TMM: Who are three musicians you think the world needs to be listening to ASAP?
DS: AA Bondy, Pierre, Bill Mallonee
KR: The new Birds in Row record is FANTASTIC. Nathan Abshire -- it’ll make you feel good, and we need that, [because] the world is nuts right now. Jon Terrey’s solo record is super duper good.
TMM: What has been your most memorable musical moment so far?
DS: There are a lot of things I try and remember, but I’m not very good at it. There are so many rad things that I’ve been able to do and be a part of. Especially when we are on the road, things happen so quickly and often. Day after day, we are in different places and get to see so many friends and family and other bands, and get to go to festivals and fly to interesting cities and stay in fancy hotels and really bad places too, and sometimes they pop into my mind -- the memories -- and sometimes I just try and focus on what I’m doing now.
There was one cool one when we were in Denmark last summer on a world tour (crazy), and our friends were playing Roskilde and so we were helping them, and I was backstage and saw Angel Olsen, and then sat side-stage and watched the Foo Fighters play to 100,000 people. That was cool.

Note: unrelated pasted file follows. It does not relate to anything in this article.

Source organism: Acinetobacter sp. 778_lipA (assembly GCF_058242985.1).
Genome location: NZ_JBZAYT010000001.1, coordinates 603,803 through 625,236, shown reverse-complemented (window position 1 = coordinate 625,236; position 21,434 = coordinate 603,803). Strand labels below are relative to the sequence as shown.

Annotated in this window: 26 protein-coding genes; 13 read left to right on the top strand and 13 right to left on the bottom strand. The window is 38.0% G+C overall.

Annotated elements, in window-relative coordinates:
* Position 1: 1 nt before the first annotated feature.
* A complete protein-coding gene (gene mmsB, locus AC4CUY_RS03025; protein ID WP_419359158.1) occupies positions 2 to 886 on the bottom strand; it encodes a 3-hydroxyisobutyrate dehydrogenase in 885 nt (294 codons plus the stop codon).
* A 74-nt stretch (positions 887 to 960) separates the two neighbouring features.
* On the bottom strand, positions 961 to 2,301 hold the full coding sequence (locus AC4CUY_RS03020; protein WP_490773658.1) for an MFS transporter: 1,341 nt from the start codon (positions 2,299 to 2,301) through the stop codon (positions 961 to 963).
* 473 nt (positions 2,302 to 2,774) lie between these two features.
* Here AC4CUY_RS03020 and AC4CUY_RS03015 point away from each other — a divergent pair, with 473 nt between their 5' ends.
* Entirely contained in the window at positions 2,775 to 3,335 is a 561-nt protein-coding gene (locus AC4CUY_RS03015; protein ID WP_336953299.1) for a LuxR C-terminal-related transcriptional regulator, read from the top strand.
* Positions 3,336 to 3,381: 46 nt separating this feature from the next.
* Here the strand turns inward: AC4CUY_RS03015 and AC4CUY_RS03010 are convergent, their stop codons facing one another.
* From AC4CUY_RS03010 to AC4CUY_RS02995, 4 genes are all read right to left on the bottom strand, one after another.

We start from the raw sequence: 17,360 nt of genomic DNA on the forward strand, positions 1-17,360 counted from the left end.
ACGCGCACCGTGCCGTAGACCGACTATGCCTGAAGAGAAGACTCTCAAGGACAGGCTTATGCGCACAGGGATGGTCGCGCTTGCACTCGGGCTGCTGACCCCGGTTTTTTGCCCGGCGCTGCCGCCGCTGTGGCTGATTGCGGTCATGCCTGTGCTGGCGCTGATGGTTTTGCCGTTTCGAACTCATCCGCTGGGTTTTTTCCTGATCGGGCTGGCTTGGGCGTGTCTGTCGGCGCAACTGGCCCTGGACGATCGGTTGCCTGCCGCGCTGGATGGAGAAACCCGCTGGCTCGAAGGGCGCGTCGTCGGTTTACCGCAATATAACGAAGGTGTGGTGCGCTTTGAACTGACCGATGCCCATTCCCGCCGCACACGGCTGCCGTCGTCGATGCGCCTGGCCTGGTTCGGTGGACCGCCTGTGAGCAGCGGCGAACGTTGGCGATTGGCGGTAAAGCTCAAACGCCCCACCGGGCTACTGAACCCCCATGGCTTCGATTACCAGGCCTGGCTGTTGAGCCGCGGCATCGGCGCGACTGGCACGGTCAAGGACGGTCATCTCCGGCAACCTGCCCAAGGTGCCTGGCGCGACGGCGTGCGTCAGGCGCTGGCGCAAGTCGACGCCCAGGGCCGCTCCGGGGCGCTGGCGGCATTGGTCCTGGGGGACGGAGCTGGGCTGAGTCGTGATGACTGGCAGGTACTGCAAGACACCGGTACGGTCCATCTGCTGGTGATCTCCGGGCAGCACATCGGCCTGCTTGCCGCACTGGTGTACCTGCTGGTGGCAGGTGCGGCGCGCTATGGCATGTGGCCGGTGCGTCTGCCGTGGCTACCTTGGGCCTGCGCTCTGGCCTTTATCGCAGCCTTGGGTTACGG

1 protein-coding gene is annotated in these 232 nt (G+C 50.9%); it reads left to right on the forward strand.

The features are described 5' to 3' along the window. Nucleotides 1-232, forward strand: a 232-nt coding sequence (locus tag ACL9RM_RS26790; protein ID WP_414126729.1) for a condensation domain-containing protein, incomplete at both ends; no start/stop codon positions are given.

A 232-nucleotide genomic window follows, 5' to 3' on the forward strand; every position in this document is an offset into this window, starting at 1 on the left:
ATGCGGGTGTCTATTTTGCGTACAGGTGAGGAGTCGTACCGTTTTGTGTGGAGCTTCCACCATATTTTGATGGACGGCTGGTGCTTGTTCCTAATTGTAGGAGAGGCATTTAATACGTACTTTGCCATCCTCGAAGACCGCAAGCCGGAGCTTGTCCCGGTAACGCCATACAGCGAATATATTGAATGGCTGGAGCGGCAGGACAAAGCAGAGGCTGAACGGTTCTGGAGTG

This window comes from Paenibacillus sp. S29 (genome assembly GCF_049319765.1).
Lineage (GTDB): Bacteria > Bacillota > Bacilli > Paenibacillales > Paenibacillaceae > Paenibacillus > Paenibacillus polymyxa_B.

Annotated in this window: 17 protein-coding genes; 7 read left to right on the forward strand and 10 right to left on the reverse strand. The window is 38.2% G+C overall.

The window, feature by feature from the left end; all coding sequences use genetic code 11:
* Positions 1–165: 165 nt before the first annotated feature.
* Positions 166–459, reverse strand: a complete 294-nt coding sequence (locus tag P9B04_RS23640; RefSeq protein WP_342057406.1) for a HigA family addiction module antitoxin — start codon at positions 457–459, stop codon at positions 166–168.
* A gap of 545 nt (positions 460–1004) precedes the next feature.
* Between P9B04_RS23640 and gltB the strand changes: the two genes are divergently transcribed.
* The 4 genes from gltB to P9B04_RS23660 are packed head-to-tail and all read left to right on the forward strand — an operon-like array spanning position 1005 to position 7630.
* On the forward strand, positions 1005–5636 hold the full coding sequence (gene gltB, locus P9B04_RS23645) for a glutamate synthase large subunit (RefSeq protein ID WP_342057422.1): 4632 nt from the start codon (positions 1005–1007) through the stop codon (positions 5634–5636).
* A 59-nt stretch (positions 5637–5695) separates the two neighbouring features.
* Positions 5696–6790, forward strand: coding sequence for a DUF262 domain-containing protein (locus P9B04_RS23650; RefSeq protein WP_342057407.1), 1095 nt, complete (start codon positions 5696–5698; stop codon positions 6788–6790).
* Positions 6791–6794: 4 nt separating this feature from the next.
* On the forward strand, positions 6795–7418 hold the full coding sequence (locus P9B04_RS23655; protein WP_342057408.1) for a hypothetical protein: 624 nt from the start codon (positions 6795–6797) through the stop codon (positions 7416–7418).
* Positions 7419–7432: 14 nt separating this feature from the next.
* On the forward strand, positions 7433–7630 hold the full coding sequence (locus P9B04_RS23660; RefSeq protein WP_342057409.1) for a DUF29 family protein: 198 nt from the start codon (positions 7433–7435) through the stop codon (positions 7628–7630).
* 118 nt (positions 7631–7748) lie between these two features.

Or once in Cornwall, England, we played a small festival called LeoPallooza and Thom Yorke was hanging out backstage and we talked for a bit. That was nice. I don’t know... we have played some really awesome festivals and venues and with some amazing bands. My heart is happy to be doing what I do.
KR: There’s been a lot of cool moments. We’re very lucky people. Here’s one that comes to mind: I remember looking at the floor of this stage in Southampton, UK and seeing “M. Watt’s Amp” on a piece of tape stuck to the floor and realizing Mike Watt had played there the night before and just being like, “Whooooaaaaa."
The Music Mermaid: Finally, what’s next for Listener?
Dan Smith: We have three more tours this year: two in Europe and our first ever Australian/New Zealand tour, then we are planning another US album release-ish tour for the first of 2019…..then we are planning on writing the next record and taking a few months off... but we are always looking to do fun tours and play shows with friends and rad bands in new places and old. Happy to be working, and making music, and playing the best we have ever played.
Kris Rochelle: We’re doing some festivals in Europe this summer, then Australia and New Zealand in October, and then have a pretty broad Europe/UK tour in November. After that we’re taking a break for the year!
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Featured photo by Matthew Morgan